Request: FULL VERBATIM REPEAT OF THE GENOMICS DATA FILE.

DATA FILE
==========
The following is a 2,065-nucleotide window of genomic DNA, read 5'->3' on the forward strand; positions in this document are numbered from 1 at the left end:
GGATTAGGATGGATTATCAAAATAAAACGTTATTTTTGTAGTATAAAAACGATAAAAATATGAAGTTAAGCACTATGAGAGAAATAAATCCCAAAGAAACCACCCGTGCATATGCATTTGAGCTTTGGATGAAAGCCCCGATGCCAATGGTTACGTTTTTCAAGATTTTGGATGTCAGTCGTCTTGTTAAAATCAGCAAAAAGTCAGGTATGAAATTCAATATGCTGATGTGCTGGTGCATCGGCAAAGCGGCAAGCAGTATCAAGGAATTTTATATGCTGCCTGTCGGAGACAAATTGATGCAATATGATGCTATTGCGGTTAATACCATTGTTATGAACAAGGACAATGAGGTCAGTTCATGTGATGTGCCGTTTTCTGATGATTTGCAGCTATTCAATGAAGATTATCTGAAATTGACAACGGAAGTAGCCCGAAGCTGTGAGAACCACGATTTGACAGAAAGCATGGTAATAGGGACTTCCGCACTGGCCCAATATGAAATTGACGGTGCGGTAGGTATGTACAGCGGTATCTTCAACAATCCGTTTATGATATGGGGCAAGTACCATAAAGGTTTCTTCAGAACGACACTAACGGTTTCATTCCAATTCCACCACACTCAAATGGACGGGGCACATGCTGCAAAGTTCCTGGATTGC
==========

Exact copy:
The following is a 2,065-nucleotide window of genomic DNA, read 5'->3' on the forward strand; positions in this document are numbered from 1 at the left end:
GGATTAGGATGGATTATCAAAATAAAACGTTATTTTTGTAGTATAAAAACGATAAAAATATGAAGTTAAGCACTATGAGAGAAATAAATCCCAAAGAAACCACCCGTGCATATGCATTTGAGCTTTGGATGAAAGCCCCGATGCCAATGGTTACGTTTTTCAAGATTTTGGATGTCAGTCGTCTTGTTAAAATCAGCAAAAAGTCAGGTATGAAATTCAATATGCTGATGTGCTGGTGCATCGGCAAAGCGGCAAGCAGTATCAAGGAATTTTATATGCTGCCTGTCGGAGACAAATTGATGCAATATGATGCTATTGCGGTTAATACCATTGTTATGAACAAGGACAATGAGGTCAGTTCATGTGATGTGCCGTTTTCTGATGATTTGCAGCTATTCAATGAAGATTATCTGAAATTGACAACGGAAGTAGCCCGAAGCTGTGAGAACCACGATTTGACAGAAAGCATGGTAATAGGGACTTCCGCACTGGCCCAATATGAAATTGACGGTGCGGTAGGTATGTACAGCGGTATCTTCAACAATCCGTTTATGATATGGGGCAAGTACCATAAAGGTTTCTTCAGAACGACACTAACGGTTTCATTCCAATTCCACCACACTCAAATGGACGGGGCACATGCTGCAAAGTTCCTGGATTGC